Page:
Lava Destroyer Edit
Again more of the same, but 7/1 at start which makes for better false god killing, still weak to devourer ability at start and needs support early on.
Try to get around 2 or 3 of these into your fire deck, although your fire deck should be able to function without them. These are great at killing those annoying aether decks when you can't summon a Crimson Dragon without it being PUed, and is great at dealing damage to make your opponent weak enough to Fire Bolt them to death.
This is a very important aspect of the fire deck. These can be used as an offensive defense if your opponent summons an Owl's Eye to kill your Crimson Dragon, or makes an Aether Shield or Entropy Shield. Deflags are what can make or break the game when a dangerous permanent comes into play. They can also be used on pillars---if and only if your opponent has gotten unfortunate enough to only get 1 pillar out during the first turn. The important thing is to make sure you always have one in case a dangerous shield or rare comes into play that you need to destroy immediately. Its upgraded form is Explosion, which has an identical effect for half the price. Since this is solely a support card and not game breaking, it's recommended you do not upgrade them unless you have upgraded every other card in your deck.
Fire shield Edit
This is optional. It is great at weakening Firefly Queen, and can rid you of pesky Lycanthropes, Rustlers, Skeletons, and Forest Spirits. However, against most other decks it will simply slow you down as it cannot damage the enemy's hp. If you decide to run these in your deck, try to have 1 or 2 maximum. Be cautious when you play this card; it costs a hefty 6 Quantums, which can be better put to fueling your Fahrenheit or summoning a Crimson Dragon. Fire shield is also very useful against less well known decks from inexperienced players, normally, these decks shouldnt be a problem but luck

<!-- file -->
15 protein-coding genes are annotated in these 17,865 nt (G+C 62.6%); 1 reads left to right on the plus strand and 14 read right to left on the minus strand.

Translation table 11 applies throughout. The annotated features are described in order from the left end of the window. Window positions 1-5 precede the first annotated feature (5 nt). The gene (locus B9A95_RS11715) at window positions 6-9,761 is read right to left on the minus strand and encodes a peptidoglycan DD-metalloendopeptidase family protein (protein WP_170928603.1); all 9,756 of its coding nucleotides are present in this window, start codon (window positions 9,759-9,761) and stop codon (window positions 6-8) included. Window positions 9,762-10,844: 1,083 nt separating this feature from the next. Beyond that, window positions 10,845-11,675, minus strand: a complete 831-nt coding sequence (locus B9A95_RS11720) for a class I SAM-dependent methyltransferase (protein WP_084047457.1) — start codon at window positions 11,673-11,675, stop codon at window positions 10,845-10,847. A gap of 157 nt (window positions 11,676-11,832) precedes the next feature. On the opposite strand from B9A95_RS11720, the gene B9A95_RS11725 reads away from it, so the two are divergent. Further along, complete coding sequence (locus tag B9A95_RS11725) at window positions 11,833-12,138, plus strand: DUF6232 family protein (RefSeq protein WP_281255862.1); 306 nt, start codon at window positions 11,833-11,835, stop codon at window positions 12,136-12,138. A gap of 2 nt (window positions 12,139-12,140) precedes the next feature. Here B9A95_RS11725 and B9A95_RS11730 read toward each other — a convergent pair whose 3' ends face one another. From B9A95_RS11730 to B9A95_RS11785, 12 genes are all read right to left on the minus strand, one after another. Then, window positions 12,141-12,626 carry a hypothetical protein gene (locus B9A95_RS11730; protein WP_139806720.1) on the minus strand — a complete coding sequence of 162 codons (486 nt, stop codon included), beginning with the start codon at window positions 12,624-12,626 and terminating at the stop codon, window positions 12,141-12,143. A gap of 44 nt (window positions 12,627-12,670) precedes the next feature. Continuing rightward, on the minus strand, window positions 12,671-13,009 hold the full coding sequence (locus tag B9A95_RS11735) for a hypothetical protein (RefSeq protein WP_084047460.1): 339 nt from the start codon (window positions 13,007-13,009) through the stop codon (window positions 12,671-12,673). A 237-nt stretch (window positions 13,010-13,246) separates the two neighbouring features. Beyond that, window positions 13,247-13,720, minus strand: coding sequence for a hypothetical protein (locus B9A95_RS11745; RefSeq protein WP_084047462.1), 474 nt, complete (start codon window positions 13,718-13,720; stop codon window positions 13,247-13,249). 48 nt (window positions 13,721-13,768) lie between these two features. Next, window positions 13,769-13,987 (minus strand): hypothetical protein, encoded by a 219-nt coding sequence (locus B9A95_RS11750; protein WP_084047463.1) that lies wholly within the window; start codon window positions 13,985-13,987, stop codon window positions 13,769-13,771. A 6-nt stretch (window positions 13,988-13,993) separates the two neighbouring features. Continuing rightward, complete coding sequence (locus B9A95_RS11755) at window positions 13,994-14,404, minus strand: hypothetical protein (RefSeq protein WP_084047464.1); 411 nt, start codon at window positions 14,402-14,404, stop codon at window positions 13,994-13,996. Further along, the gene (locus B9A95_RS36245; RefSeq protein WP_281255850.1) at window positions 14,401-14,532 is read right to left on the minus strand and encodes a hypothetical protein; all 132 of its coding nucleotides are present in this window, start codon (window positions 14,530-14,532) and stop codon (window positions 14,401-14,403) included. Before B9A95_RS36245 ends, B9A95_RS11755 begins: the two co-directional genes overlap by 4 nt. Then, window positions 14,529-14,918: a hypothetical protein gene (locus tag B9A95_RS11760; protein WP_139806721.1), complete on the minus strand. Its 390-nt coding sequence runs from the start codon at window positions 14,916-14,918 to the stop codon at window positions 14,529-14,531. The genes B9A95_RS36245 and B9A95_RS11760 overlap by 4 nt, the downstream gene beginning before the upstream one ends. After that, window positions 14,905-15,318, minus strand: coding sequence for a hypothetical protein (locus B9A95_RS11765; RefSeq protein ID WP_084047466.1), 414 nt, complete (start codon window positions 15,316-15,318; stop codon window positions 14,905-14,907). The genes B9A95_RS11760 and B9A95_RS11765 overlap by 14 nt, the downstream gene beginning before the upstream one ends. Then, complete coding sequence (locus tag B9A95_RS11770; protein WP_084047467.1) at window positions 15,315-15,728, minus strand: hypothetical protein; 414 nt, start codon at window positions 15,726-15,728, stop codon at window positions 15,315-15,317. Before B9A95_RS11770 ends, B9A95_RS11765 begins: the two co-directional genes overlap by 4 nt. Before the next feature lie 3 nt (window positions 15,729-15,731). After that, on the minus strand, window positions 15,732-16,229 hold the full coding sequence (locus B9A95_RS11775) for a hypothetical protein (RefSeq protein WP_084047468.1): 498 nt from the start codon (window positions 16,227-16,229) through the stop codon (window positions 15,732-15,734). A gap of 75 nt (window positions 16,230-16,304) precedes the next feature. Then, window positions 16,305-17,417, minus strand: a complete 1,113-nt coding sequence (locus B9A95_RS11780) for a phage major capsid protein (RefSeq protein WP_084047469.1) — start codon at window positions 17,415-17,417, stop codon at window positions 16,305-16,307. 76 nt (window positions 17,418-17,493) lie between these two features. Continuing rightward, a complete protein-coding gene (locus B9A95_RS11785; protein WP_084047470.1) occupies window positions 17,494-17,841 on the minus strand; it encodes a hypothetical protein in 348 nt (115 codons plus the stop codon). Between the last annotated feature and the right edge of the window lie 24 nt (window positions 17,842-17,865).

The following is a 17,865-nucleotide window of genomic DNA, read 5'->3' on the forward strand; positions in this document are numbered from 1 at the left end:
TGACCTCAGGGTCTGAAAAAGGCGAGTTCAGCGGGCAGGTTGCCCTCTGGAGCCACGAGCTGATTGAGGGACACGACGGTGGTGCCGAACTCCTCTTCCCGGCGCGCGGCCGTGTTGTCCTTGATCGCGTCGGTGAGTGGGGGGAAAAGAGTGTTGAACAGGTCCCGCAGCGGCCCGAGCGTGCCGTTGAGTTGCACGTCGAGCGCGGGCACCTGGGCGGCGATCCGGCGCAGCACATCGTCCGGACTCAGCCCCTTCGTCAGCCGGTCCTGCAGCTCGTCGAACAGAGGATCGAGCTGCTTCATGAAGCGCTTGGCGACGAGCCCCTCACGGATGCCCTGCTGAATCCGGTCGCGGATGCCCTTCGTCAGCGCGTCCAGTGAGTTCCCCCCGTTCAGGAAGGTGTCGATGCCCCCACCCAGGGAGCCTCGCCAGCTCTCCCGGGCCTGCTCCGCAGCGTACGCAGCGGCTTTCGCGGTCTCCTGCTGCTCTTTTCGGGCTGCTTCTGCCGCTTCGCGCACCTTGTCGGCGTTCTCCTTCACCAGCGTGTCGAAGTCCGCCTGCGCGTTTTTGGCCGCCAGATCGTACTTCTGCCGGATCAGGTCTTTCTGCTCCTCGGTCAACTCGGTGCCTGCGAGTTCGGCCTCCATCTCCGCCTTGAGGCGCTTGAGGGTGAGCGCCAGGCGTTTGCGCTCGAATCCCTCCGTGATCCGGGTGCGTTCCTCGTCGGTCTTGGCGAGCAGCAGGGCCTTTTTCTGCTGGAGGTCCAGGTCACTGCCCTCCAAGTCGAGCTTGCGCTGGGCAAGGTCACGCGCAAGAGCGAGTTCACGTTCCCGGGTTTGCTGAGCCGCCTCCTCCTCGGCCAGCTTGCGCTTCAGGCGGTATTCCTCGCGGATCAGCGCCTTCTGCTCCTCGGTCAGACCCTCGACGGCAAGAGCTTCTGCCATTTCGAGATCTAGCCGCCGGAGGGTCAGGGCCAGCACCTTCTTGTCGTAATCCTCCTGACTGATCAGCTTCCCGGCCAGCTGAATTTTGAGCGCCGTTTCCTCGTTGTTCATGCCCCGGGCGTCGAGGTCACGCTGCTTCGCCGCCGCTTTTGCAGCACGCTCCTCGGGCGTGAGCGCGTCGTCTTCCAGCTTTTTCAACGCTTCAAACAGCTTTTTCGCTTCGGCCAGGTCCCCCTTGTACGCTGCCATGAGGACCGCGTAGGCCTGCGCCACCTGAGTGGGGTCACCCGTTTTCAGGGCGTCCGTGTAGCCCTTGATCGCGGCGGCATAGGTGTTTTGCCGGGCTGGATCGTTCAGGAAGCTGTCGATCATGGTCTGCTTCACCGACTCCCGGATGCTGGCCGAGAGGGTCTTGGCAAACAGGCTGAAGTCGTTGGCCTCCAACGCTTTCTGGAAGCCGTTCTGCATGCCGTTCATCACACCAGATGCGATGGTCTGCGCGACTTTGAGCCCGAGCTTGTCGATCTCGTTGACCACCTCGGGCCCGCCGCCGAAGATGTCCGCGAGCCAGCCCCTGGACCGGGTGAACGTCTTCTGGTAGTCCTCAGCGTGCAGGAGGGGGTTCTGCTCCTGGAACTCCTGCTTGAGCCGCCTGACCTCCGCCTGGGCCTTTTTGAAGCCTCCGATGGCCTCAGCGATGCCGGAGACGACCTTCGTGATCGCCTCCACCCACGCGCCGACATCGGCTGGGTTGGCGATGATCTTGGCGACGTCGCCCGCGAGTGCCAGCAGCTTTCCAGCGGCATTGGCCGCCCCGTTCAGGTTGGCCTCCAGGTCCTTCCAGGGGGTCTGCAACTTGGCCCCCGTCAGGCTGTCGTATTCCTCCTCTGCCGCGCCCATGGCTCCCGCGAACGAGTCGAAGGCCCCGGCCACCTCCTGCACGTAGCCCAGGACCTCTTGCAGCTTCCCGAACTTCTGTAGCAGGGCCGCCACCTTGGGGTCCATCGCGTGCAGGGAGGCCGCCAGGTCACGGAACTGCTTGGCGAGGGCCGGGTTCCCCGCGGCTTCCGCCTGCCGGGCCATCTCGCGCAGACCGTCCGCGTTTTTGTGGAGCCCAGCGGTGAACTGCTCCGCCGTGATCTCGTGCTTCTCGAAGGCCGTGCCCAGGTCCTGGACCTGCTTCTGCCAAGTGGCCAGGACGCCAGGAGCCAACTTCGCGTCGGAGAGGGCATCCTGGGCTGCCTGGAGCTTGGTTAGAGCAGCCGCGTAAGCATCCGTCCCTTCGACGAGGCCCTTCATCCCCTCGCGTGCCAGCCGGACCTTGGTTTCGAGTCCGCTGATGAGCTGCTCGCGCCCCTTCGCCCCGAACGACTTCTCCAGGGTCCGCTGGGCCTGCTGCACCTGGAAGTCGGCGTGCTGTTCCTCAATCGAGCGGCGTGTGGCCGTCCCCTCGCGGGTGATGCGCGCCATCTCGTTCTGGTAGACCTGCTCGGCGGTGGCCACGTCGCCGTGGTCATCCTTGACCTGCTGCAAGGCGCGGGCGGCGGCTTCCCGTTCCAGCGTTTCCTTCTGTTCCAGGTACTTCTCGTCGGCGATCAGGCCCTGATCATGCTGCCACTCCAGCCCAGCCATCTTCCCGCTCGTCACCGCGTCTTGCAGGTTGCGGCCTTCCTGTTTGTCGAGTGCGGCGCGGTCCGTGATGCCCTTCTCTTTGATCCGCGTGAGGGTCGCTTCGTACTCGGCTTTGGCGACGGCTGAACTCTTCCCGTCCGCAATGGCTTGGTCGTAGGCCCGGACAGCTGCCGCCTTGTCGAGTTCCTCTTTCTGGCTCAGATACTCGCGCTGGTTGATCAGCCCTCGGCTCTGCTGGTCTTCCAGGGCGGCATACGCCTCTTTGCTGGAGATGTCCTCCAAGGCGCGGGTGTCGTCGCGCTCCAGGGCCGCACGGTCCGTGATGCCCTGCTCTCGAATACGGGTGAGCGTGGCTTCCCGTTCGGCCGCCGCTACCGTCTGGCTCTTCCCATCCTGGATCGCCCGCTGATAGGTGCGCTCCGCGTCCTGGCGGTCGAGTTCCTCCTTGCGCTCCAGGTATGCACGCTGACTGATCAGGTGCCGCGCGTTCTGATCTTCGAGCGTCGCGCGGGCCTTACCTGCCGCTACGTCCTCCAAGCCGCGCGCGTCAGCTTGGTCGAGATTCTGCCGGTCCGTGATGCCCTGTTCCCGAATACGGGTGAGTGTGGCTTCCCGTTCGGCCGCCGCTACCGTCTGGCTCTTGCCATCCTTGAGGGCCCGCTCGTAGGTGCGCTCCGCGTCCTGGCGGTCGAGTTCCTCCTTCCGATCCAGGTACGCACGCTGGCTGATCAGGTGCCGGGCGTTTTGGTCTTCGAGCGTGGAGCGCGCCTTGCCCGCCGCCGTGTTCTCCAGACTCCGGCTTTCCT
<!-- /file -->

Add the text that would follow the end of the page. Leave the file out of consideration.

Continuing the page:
Cards you probably shouldn't add and why Edit
Fire spirit Edit
2 hp makes it very weak to Ice Bolt, Drain Life, Chaos Seed, etc. Additionally, Otyughs can devour these, which will then make them strong enough to eat your dragons. Furthermore, because they start out at 0, you would actually have to make them 24/2 in order to get to the point where they would have dealt the same amount of damage as a Crimson Dragon would have summoned at the same time, by which time your enemy should be dead. Don't forget about Lobotomizers and RT---the Fire Spirit is simply not in the fire mood of taking out your enemy fast, and thus should NOT BE ADDED.
Ash Eater Edit
This one has the problem of being killed very easily, and can also be used as Otyugh feeding fuel. A RT loop with eternity will have you stuck playing the same card dealing 2 damage over and over again. Fire deck strategy revolves around you waiting to play creatures at a feasible time to deal maximum damage, and ash eaters aren't good at that.
On the other hand, at least one top 50 mono-fire deck used upgraded ash eaters (brimstone eater, which generates one fire quantum per turn). So upgraded ones might be useful as a source of damage that can still generate quantums.
This one just mainly has the fault of requiring another card, and if you want to make it reliable you need a lot of them with a lot of ash eaters. Truth be told against some decks (like devourer/earthquake ones) this card will make you do better, but in most cases it will make you do worse, so you're better off without it.